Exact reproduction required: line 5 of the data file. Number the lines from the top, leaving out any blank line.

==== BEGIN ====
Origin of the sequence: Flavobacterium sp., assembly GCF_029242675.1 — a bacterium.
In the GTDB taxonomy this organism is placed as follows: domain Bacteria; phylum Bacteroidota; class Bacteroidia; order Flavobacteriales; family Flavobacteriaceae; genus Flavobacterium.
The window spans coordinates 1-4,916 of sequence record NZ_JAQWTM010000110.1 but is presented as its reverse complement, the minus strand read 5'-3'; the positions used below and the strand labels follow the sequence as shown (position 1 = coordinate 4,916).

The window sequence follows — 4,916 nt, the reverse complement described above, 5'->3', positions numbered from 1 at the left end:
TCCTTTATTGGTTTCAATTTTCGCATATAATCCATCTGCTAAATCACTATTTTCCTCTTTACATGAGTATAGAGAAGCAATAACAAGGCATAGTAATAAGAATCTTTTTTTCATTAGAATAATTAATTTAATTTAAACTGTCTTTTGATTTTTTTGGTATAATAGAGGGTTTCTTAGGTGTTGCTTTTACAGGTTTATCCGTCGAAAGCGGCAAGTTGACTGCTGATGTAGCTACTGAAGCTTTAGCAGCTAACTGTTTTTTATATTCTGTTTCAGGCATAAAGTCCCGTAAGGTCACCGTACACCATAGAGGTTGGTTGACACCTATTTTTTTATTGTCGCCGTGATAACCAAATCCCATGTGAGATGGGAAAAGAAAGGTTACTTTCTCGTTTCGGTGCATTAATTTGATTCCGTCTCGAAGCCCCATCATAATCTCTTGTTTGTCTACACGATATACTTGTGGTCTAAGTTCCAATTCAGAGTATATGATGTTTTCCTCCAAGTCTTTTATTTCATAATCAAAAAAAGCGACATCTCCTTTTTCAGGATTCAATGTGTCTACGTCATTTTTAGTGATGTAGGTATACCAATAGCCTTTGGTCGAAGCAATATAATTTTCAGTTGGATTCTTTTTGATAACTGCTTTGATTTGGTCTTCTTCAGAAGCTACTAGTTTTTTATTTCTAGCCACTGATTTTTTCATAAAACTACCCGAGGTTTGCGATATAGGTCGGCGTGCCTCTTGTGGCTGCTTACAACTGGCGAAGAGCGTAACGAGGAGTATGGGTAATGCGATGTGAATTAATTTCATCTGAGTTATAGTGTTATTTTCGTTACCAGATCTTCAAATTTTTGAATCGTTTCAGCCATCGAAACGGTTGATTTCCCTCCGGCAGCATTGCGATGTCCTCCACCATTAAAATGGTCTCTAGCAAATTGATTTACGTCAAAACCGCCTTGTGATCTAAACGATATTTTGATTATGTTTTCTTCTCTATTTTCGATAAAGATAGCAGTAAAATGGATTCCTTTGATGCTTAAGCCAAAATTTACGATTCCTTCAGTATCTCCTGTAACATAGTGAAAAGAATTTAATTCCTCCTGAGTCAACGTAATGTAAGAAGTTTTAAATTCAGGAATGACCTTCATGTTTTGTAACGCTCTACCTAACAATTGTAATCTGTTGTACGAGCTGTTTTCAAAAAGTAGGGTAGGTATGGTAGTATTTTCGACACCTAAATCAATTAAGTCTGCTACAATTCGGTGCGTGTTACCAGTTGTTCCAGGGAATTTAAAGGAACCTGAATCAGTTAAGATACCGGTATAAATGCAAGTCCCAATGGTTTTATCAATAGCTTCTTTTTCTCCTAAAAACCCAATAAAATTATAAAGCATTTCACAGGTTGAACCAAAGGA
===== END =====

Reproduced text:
TCCTTTATTGGTTTCAATTTTCGCATATAATCCATCTGCTAAATCACTATTTTCCTCTTTACATGAGTATAGAGAAGCAATAACAAGGCATAGTAATAAGAATCTTTTTTTCATTAGAATAATTAATTTAATTTAAACTGTCTTTTGATTTTTTTGGTATAATAGAGGGTTTCTTAGGTGTTGCTTTTACAGGTTTATCCGTCGAAAGCGGCAAGTTGACTGCTGATGTAGCTACTGAAGCTTTAGCAGCTAACTGTTTTTTATATTCTGTTTCAGGCATAAAGTCCCGTAAGGTCACCGTACACCATAGAGGTTGGTTGACACCTATTTTTTTATTGTCGCCGTGATAACCAAATCCCATGTGAGATGGGAAAAGAAAGGTTACTTTCTCGTTTCGGTGCATTAATTTGATTCCGTCTCGAAGCCCCATCATAATCTCTTGTTTGTCTACACGATATACTTGTGGTCTAAGTTCCAATTCAGAGTATATGATGTTTTCCTCCAAGTCTTTTATTTCATAATCAAAAAAAGCGACATCTCCTTTTTCAGGATTCAATGTGTCTACGTCATTTTTAGTGATGTAGGTATACCAATAGCCTTTGGTCGAAGCAATATAATTTTCAGTTGGATTCTTTTTGATAACTGCTTTGATTTGGTCTTCTTCAGAAGCTACTAGTTTTTTATTTCTAGCCACTGATTTTTTCATAAAACTACCCGAGGTTTGCGATATAGGTCGGCGTGCCTCTTGTGGCTGCTTACAACTGGCGAAGAGCGTAACGAGGAGTATGGGTAATGCGATGTGAATTAATTTCATCTGAGTTATAGTGTTATTTTCGTTACCAGATCTTCAAATTTTTGAATCGTTTCAGCCATCGAAACGGTTGATTTCCCTCCGGCAGCATTGCGATGTCCTCCACCATTAAAATGGTCTCTAGCAAATTGATTTACGTCAAAACCGCCTTGTGATCTAAACGATATTTTGATTATGTTTTCTTCTCTATTTTCGATAAAGATAGCAGTAAAATGGATTCCTTTGATGCTTAAGCCAAAATTTACGATTCCTTCAGTATCTCCTGTAACATAGTGAAAAGAATTTAATTCCTCCTGAGTCAACGTAATGTAAGAAGTTTTAAATTCAGGAATGACCTTCATGTTTTGTAACGCTCTACCTAACAATTGTAATCTGTTGTACGAGCTGTTTTCAAAAAGTAGGGTAGGTATGGTAGTATTTTCGACACCTAAATCAATTAAGTCTGCTACAATTCGGTGCGTGTTACCAGTTGTTCCAGGGAATTTAAAGGAACCTGAATCAGTTAAGATACCGGTATAAATGCAAGTCCCAATGGTTTTATCAATAGCTTCTTTTTCTCCTAAAAACCCAATAAAATTATAAAGCATTTCACAGGTTGAACCAAAGGA